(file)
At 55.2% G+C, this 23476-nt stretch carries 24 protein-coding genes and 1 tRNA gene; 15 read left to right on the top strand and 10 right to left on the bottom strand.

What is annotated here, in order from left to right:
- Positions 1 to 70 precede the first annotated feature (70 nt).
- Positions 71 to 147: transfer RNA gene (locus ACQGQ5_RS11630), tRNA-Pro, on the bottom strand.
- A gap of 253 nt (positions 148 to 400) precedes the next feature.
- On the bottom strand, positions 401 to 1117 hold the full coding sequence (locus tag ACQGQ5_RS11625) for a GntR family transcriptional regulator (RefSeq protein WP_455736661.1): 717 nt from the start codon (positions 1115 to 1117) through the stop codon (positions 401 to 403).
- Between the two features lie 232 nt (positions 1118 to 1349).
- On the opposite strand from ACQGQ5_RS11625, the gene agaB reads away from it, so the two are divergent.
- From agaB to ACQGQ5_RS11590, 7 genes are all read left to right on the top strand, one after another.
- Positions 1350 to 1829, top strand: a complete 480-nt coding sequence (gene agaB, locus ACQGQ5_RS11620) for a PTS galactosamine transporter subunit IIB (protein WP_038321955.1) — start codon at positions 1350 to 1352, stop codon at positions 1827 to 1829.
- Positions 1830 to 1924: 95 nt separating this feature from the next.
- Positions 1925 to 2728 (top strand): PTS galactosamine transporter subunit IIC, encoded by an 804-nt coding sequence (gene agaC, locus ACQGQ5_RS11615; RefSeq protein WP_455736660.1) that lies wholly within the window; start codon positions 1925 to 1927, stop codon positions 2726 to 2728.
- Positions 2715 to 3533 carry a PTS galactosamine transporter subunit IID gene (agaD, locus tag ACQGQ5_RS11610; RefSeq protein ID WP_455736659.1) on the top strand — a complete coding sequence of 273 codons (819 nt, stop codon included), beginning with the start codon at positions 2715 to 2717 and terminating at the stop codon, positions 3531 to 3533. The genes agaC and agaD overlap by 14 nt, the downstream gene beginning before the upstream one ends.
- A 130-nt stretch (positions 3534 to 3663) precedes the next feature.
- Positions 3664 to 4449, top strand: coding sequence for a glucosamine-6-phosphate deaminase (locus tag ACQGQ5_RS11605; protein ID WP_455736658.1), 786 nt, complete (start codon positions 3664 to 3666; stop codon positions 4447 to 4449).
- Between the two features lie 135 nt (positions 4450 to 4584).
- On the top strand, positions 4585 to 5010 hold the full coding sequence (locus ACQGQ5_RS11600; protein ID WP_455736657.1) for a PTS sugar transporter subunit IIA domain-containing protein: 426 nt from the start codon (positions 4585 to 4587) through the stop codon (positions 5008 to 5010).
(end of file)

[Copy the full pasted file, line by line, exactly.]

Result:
At 55.2% G+C, this 23476-nt stretch carries 24 protein-coding genes and 1 tRNA gene; 15 read left to right on the top strand and 10 right to left on the bottom strand.

What is annotated here, in order from left to right:
- Positions 1 to 70 precede the first annotated feature (70 nt).
- Positions 71 to 147: transfer RNA gene (locus ACQGQ5_RS11630), tRNA-Pro, on the bottom strand.
- A gap of 253 nt (positions 148 to 400) precedes the next feature.
- On the bottom strand, positions 401 to 1117 hold the full coding sequence (locus tag ACQGQ5_RS11625) for a GntR family transcriptional regulator (RefSeq protein WP_455736661.1): 717 nt from the start codon (positions 1115 to 1117) through the stop codon (positions 401 to 403).
- Between the two features lie 232 nt (positions 1118 to 1349).
- On the opposite strand from ACQGQ5_RS11625, the gene agaB reads away from it, so the two are divergent.
- From agaB to ACQGQ5_RS11590, 7 genes are all read left to right on the top strand, one after another.
- Positions 1350 to 1829, top strand: a complete 480-nt coding sequence (gene agaB, locus ACQGQ5_RS11620) for a PTS galactosamine transporter subunit IIB (protein WP_038321955.1) — start codon at positions 1350 to 1352, stop codon at positions 1827 to 1829.
- Positions 1830 to 1924: 95 nt separating this feature from the next.
- Positions 1925 to 2728 (top strand): PTS galactosamine transporter subunit IIC, encoded by an 804-nt coding sequence (gene agaC, locus ACQGQ5_RS11615; RefSeq protein WP_455736660.1) that lies wholly within the window; start codon positions 1925 to 1927, stop codon positions 2726 to 2728.
- Positions 2715 to 3533 carry a PTS galactosamine transporter subunit IID gene (agaD, locus tag ACQGQ5_RS11610; RefSeq protein ID WP_455736659.1) on the top strand — a complete coding sequence of 273 codons (819 nt, stop codon included), beginning with the start codon at positions 2715 to 2717 and terminating at the stop codon, positions 3531 to 3533. The genes agaC and agaD overlap by 14 nt, the downstream gene beginning before the upstream one ends.
- A 130-nt stretch (positions 3534 to 3663) precedes the next feature.
- Positions 3664 to 4449, top strand: coding sequence for a glucosamine-6-phosphate deaminase (locus tag ACQGQ5_RS11605; protein ID WP_455736658.1), 786 nt, complete (start codon positions 3664 to 3666; stop codon positions 4447 to 4449).
- Between the two features lie 135 nt (positions 4450 to 4584).
- On the top strand, positions 4585 to 5010 hold the full coding sequence (locus ACQGQ5_RS11600; protein ID WP_455736657.1) for a PTS sugar transporter subunit IIA domain-containing protein: 426 nt from the start codon (positions 4585 to 4587) through the stop codon (positions 5008 to 5010).